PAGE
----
Figure 3 shows the path that a timestamp from ePRTC must take to reach the end application. Each network element needs its own time to further transport the timing information, hence each element contributes some delay. According to the IEEE 1588 standard and the recommendations of ITU-T G.8271 on timing and phase synchronisation aspects of telecommunications networks and ITU-T G.8271.1 on network constraints for timing synchronisation in packet-switched networks with full support for clocking from the network, for a 5G telecommunications network to work properly, the (current) network timing budget must be ±1.1 µs and the end-to-end communication delay must be limited to ±1.5 µs. For future-proof MIMO technology, such delay will have to be ±130 ns or even ±65 ns at most. These are not requirements for the customer or the applications that 5G will support, just requirements for 5G to work at all. Such small and precise timeframes cannot be achieved without careful network monitoring, and network monitoring cannot be achieved without a good monitoring probe.
What can be found in the monitoring probe…
A common solution on the market is monitoring probes embedded in the time server. However, this is a problematic solution due to the proverbial judgement in its own right. Unless the probes are differentially connected to each other, if the wrong time reference is flowing, the probe still gives information that all is well. The solution to the problem is to choose an external monitoring probe such as the Quazar 700, which gives 100% confidence that the data we are presented with is a representation of the actual state.
Each monitoring probe should in theory have similar capabilities and give similar results. However, in practice, there are large differences between products from different manufacturers. In our offer, you will find a probe that goes beyond these standards and gives you far greater capabilities.
…, and what the Quazar-700 can offer you?
The Quazar-700 is a manageable probe monitoring the quality of network synchronisation with a time server function that crushes most of its competitors’ probes not only in the enormity but also in the usefulness of its functionalities, which few manufacturers can boast:
- High precision and stability thanks to the best oscillators (OCXO, DOCXO or RUBID) and a time synchronisation precision of ±15ns with the GPS module (Clear Sky)
- The ability to carry out real-time monitoring of the measured parameters is a feature that strongly distinguishes the Quazar-700 from its competitors. Real-time data is dumped from the interfaces, which can be analysed quickly and conveniently.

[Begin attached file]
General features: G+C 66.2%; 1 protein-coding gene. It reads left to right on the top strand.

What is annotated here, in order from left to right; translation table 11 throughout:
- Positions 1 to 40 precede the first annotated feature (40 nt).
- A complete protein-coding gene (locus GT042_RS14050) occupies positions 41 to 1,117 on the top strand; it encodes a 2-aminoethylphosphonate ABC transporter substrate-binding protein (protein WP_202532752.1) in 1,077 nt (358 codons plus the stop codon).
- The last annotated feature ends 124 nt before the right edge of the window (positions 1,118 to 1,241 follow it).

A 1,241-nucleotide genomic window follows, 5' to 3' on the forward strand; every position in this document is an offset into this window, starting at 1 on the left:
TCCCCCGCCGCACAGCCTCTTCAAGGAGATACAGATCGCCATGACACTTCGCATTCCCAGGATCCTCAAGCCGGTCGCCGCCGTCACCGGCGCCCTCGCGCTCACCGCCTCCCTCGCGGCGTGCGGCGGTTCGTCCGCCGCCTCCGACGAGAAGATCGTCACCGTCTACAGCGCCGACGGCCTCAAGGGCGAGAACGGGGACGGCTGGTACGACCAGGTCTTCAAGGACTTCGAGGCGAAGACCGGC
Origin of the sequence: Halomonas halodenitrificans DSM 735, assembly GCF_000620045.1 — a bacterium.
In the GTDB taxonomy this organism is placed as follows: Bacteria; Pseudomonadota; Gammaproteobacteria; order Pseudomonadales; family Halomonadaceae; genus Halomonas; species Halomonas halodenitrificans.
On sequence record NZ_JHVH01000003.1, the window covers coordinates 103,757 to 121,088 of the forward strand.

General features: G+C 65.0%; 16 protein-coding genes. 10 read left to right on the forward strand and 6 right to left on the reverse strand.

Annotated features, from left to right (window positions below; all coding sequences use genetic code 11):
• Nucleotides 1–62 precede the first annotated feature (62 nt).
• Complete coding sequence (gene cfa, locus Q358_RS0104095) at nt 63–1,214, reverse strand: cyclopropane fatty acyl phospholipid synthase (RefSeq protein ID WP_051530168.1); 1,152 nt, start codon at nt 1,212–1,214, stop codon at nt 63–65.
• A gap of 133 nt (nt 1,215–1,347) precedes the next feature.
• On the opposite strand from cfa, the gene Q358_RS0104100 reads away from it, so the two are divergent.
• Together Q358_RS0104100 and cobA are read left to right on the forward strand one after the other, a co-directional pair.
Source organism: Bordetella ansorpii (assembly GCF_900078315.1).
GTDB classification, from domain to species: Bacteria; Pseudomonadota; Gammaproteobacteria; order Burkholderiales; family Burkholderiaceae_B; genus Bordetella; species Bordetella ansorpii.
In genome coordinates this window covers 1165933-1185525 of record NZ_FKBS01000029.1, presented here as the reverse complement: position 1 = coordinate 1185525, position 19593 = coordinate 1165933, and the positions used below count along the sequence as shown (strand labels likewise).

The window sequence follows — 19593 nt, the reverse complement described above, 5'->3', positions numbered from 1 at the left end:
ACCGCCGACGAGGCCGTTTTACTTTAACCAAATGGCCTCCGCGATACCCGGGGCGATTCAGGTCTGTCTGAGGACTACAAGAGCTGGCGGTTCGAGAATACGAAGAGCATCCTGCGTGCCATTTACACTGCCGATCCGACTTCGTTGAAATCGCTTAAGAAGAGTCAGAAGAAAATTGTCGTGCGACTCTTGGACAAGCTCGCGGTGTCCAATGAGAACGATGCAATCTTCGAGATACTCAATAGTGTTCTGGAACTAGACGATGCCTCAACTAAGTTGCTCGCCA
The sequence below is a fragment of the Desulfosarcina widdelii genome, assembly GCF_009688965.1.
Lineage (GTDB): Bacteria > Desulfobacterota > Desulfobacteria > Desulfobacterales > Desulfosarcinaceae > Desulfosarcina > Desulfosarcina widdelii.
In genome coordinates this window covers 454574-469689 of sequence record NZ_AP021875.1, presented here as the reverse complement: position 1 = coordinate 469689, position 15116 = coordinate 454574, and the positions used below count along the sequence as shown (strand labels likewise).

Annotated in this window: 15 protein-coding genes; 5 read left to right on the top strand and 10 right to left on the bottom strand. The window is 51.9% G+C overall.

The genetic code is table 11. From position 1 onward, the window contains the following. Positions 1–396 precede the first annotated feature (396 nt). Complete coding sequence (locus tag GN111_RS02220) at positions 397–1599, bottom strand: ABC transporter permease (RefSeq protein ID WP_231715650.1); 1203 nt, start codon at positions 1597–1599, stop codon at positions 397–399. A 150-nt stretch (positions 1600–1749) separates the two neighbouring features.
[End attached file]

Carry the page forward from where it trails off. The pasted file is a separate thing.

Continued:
- Rapid detection of PTP/SyncE errors (location and cause) and unstable 5G network operation related to precise time and frequency synchronisation is one of the features most praised by our customers. With the ability to correlate graphs, the Quazar-700 provides great convenience in reading measurements.
- The Quazar-700 allows local archiving of measurements for up to 72h. The probe allows the recording and storage of monitored archive data, and also offers useful placement of this data on graphs and export to a spreadsheet for easy comparison.
- The option to detect jamming and spoofing and report on these events are features that few monitoring probes have.
- Especially for technical services, the Quazar-700 additionally comes in a mobile version with a convenient measurement kit. The kit includes a bag, cable, power supply and dual-band antenna. With this solution, you can conveniently connect to a router or directly to the BTS and start measuring.
For more detailed information about the Quazar-700, we refer you to the device’s sub-page or brief and invite you to contact us.
Monitoring time errors in time-sensitive networks is an extremely important aspect of network security and operation – excessive time errors can render the entire system inoperable. In order to prevent such events, monitoring probes have been developed so that this value can be monitored and corrected if necessary. Such an important task should not be delegated to any probe that may simply misrepresent the actual state of the network. It is worth sacrificing a little more for such a probe, which will not only correctly indicate the existence (or absence) of a problem, but also help to localise and rectify it. After all, the performance of critical systems is put at stake….